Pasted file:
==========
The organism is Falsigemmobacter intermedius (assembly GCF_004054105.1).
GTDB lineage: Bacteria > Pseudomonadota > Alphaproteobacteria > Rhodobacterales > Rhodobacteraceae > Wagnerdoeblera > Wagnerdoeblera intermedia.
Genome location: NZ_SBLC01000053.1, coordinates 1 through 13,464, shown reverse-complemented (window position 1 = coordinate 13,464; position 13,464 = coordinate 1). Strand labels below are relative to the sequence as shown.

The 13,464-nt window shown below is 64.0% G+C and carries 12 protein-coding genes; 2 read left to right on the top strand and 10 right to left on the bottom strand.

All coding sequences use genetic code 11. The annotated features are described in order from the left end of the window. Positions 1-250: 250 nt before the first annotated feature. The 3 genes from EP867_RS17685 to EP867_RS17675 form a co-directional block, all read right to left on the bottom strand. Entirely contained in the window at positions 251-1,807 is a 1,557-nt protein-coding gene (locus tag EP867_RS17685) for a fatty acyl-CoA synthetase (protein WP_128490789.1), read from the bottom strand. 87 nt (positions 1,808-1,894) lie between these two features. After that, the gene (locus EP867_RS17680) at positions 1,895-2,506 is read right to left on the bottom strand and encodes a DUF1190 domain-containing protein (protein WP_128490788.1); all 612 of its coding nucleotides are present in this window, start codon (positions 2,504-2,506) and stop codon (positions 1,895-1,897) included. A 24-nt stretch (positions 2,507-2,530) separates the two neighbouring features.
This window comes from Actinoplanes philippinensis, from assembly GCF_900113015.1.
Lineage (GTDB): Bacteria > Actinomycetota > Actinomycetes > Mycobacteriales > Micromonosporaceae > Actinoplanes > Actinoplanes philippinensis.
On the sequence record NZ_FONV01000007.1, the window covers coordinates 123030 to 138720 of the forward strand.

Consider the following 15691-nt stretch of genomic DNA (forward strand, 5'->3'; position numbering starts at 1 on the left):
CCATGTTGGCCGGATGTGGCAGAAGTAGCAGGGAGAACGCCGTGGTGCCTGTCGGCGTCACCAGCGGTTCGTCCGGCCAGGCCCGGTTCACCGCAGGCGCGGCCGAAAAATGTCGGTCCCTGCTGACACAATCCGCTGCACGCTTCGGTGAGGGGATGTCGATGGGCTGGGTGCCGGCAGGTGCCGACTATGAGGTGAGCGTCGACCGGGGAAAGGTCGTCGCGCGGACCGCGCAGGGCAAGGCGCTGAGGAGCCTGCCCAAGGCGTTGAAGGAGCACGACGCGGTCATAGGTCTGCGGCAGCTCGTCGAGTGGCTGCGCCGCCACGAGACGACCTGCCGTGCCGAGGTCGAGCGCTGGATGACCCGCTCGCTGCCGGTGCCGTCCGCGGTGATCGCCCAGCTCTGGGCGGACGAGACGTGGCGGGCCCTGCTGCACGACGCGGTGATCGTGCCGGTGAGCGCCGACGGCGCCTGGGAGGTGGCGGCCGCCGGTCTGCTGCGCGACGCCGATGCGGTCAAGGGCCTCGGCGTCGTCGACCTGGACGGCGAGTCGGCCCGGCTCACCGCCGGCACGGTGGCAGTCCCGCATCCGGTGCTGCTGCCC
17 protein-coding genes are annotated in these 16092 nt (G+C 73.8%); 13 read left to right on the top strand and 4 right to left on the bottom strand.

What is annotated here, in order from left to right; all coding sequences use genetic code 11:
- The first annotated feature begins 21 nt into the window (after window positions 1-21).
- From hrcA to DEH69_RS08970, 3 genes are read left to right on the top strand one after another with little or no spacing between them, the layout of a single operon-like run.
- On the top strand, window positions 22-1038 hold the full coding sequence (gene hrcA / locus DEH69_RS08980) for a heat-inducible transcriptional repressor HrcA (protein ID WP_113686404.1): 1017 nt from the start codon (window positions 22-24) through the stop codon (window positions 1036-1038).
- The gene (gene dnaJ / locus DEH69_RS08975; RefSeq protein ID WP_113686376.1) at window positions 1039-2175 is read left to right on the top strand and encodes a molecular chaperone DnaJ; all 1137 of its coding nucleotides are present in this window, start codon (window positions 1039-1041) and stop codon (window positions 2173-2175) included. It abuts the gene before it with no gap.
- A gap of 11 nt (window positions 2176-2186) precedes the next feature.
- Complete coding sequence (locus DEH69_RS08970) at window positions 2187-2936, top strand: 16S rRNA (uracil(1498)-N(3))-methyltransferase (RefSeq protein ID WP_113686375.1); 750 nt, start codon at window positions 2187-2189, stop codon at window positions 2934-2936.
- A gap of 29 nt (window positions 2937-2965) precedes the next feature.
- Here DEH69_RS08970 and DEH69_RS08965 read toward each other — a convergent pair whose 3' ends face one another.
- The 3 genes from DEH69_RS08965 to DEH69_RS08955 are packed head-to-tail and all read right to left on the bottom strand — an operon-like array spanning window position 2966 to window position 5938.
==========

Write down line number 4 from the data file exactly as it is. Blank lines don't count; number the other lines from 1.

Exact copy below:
The 13,464-nt window shown below is 64.0% G+C and carries 12 protein-coding genes; 2 read left to right on the top strand and 10 right to left on the bottom strand.